As we enter a new year, there is acronym that you need to be familiar with: STIX. STIX is the Structured Threat Information eXpression language; it is not a program, policy, system, or application. It is XML for security.
The goal of STIX is to automate the sharing of cyber attack information. And, while the language is new, the concept is not. In fact, we’ve already been down this path at least twice before. ‘First’ (though there may have been earlier efforts) we had IODEF, Incident Object Description Exchange Format (RFC 5070) in December 2007. Then we had RID, Real-time Inter-network Defense (RFC #6046) in November 2010.
So, while there is clearly a need to automate this type of information, why would we except that STIX will be any more ‘widely’ (not really) implemented than either IODEF or RID have been to date? While STIX does apparently have some significant backers (e.g., DHS, US-CERT, NIST, FS-ISAC, DTCC, General Dynamics, Lockheed Martin, NATO, and the World Bank), that list of backers looks decidedly US-centric. Additionally, backers are not as important as adopters – both vendors and customers. And, to my knowledge, STIX has not been submitted to the IETF either. Furthermore, STIX relies on a new transport mechanism, TAXII (Trusted Automated eXchange of Indicator Information).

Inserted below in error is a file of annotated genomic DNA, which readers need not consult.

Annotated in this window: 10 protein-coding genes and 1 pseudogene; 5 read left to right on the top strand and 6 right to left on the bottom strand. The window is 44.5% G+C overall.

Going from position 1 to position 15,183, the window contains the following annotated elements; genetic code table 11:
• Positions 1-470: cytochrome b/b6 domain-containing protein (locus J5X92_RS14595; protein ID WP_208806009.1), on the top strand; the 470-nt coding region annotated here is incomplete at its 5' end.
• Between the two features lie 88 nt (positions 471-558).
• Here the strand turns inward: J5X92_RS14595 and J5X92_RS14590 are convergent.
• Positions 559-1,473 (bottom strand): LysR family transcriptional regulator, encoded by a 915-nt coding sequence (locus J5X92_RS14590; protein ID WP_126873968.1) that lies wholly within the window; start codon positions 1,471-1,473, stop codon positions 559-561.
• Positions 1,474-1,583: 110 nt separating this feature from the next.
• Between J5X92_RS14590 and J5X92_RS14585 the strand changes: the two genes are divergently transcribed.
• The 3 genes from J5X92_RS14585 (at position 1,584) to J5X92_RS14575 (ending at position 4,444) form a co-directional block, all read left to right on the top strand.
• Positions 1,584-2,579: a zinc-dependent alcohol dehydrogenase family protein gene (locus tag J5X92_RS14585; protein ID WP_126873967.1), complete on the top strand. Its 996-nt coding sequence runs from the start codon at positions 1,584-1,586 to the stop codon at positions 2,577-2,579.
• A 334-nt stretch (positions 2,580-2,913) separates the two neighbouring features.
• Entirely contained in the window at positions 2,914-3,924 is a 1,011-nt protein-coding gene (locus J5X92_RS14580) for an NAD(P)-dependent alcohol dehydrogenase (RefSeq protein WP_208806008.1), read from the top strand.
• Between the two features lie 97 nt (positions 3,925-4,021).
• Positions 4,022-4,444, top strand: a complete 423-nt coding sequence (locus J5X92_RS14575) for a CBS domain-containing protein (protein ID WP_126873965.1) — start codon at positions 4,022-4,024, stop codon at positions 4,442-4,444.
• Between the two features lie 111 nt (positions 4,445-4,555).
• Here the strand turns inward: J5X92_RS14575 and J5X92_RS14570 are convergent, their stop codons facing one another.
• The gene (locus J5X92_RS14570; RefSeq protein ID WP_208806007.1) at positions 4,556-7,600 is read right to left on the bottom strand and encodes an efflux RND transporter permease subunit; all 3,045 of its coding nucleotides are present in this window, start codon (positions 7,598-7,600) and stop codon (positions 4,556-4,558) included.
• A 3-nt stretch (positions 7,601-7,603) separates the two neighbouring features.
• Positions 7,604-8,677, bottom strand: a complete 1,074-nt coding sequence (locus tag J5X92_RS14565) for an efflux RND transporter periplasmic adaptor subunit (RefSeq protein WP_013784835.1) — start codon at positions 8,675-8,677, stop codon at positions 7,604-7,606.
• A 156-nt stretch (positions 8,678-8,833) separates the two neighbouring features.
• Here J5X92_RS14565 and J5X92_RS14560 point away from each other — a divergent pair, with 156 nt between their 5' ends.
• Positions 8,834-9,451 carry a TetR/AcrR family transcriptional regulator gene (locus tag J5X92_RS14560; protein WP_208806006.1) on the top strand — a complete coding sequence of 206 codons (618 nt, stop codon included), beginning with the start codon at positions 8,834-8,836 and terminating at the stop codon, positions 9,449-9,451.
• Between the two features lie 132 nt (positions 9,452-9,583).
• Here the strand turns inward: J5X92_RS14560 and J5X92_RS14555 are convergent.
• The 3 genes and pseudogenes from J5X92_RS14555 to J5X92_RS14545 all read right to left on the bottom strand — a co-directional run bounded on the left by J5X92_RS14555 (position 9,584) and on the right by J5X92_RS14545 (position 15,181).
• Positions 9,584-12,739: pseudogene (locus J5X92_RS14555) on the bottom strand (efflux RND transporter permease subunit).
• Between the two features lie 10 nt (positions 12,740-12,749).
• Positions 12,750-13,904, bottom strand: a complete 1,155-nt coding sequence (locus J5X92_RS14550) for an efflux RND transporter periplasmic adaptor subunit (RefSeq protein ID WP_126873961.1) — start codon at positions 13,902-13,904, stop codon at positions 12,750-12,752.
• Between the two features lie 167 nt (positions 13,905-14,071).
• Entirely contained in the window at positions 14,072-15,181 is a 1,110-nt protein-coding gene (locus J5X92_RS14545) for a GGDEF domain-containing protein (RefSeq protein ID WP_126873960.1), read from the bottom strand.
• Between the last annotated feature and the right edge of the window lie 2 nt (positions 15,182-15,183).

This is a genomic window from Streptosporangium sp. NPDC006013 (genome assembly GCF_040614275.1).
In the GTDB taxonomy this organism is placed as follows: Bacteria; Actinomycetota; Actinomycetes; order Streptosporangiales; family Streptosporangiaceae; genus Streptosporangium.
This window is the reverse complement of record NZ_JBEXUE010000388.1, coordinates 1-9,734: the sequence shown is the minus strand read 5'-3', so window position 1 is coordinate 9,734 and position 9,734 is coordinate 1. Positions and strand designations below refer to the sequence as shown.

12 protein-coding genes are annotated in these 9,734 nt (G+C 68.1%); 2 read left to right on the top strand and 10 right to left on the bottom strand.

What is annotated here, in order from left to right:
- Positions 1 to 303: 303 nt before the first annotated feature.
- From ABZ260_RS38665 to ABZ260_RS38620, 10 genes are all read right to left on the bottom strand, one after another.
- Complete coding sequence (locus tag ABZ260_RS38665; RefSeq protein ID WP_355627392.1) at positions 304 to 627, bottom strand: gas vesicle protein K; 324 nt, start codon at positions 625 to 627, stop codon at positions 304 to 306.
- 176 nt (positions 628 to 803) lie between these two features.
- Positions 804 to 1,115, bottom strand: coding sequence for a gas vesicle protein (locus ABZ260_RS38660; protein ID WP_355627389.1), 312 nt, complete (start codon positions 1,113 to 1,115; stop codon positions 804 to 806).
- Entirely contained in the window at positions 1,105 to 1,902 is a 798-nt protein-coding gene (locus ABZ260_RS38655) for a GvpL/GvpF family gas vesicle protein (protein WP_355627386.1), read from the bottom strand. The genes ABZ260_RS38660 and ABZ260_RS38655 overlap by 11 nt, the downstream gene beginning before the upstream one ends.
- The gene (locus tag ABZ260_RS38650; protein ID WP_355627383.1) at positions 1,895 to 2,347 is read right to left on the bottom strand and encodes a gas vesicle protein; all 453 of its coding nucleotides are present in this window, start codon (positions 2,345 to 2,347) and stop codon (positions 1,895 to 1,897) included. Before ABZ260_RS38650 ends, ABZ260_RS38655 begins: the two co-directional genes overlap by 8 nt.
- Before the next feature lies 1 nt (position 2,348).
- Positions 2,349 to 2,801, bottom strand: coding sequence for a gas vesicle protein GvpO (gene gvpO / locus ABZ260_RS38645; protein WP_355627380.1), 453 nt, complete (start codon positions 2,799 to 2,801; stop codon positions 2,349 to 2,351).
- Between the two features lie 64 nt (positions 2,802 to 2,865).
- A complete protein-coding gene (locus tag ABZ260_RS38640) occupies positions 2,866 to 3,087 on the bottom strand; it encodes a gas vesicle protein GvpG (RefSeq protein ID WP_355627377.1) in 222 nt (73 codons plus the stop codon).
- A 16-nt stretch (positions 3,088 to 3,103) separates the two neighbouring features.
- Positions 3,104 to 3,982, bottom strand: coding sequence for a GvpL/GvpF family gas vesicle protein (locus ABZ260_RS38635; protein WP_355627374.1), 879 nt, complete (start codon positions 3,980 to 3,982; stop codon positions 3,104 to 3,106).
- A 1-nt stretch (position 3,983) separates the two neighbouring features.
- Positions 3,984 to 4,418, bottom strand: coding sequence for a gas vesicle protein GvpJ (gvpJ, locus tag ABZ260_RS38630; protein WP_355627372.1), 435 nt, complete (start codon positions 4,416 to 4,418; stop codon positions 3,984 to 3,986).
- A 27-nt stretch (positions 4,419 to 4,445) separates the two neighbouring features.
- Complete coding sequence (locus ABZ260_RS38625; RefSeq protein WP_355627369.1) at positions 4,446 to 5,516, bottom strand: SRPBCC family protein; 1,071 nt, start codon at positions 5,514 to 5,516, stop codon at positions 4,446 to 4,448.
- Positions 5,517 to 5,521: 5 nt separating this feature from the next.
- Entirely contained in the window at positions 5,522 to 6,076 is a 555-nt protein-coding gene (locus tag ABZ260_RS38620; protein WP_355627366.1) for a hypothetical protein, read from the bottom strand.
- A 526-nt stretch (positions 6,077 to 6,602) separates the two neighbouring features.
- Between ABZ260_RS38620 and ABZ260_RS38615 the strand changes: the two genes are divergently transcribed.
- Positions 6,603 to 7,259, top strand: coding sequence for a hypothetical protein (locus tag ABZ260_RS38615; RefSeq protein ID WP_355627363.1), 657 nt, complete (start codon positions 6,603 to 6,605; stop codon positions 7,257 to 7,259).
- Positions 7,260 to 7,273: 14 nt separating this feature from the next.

“TAXII™ is a set of technical specifications and supporting documentation that enable organizations to exchange cyber threat information in a secure, automated manner. TAXII is not a specific information sharing initiative nor an attempt to define trust agreements, governance, or other non-technical aspects of cyber threat information sharing. Instead, TAXII empowers organizations to achieve improved situational awareness about emerging threats, and enables organizations to easily share the information they choose with the partners they choose.
TAXII is the main transport mechanism for cyber threat information represented as Structured Threat Information Expression (STIX™). Through the use of TAXII services, organizations can share cyber threat information in a secure and automated manner.”
So, the need for automating this type of data so that it is machine readable is very real, and a solution is overdue. The question is: is STIX the answer?